Musings of the InsightLA teachers
Earlier this year, a man who played professional football with the NFL for a few years came to sit with us at InsightLA. As we talked, he described how he gave his all to the game. Like some other players, he chose to use the power of his visibility as a pro athlete to call attention to racial injustice. But then, he and the other teammates who had been ‘taking a knee’ during the national anthem were required to stay in the locker room while it played. As a meditator, he chose to follow his values and his heart. He retired.
However we may feel about a controversial issue, can we practice being present and listen to someone who completely disagrees? Can we hang in there with each other, and learn what goes into our conflicts? Studies have shown that mindfulness and compassion practices can reduce implicit bias which increasingly divides and polarizes us. Too often these days, I hear “I can’t stand to talk with my sister/brother/parents/relatives/co-workers about anything to do with politics!” How can we solve the many challenges facing us without listening to each other, without civil political dialogue and respectful conversation?
Recently, a Texan candidate named Beto O’Rourke was asked by a veteran if he thought players’ taking a knee was disrespectful. Beto welcomed the question. He saw it as a chance to discuss a contentious subject in a direct, empathic way, informed by his willingness to understand some historical reasons and precedents for the silent, non-violent, passionate protests. You can watch the video here. See what you think – and feel free to let us know.
Decades ago in the 70’s, before the Dalai Lama became famous, his smiling face was on the cover of a newspaper called The Snow Lion. The quote under his photo struck me so powerfully that I cut out the cover page and stuck it on a kitchen cupboard where it yellowed and tattered over the years. That piece of paper is long gone, but I always remember what he said: “Maybe I am the last Dalai Lama. It’s all right. There’s nothing wrong.”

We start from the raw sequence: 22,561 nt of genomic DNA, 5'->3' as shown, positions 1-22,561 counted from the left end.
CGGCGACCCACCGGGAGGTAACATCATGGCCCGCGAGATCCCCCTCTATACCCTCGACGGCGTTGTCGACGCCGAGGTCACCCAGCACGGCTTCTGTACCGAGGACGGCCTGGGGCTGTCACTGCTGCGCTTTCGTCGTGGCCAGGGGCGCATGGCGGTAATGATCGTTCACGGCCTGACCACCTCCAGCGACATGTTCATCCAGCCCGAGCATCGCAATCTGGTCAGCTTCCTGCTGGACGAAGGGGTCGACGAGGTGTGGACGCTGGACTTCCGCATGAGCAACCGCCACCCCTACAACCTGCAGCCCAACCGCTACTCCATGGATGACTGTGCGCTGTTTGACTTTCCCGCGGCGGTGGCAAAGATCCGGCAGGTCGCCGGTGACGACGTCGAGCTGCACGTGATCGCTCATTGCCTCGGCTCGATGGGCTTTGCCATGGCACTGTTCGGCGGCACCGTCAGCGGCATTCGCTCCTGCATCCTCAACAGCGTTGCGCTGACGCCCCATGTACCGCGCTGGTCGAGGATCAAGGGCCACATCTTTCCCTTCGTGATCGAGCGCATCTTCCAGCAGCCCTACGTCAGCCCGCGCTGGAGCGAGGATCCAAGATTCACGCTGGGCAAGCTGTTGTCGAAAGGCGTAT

His words shook me, a young practitioner. How can it be all right for his legacy and tradition to disappear in the slow genocide unfolding in Tibet? How to understand what the Dalai Lama said, given how much his people rely on his compassionate and courageous leadership?
Uttered in the context of Tibet’s tragedy, those words - “It’s all right. There’s nothing wrong.” - inspired me through many sad, hard times in my life. I remember sitting quietly in the meditation hall, tears of grief streaming down my face, simultaneously knowing that deep down, it’s still OK. Mysteriously, it is all right. Not the breezy ‘all right’ of “it’s all good”, which can be a dismissal or denial, but the “all right” of humbly embracing our broken-heartedness with loving awareness. Then we can discover the “all right” of compassionate presence and grace.
Next time you feel that all is lost, try sitting down right in the midst of your grief or despair. Sitting and walking mindfully in meditation, it’s easier to be with ourselves more lovingly. Through the courage to meet life as it is and drink it in - straight up! - we embody the compassion of our clear, radiant true nature. Deeply knowing: yes, this heart is aching. And it’s all right. There’s nothing wrong.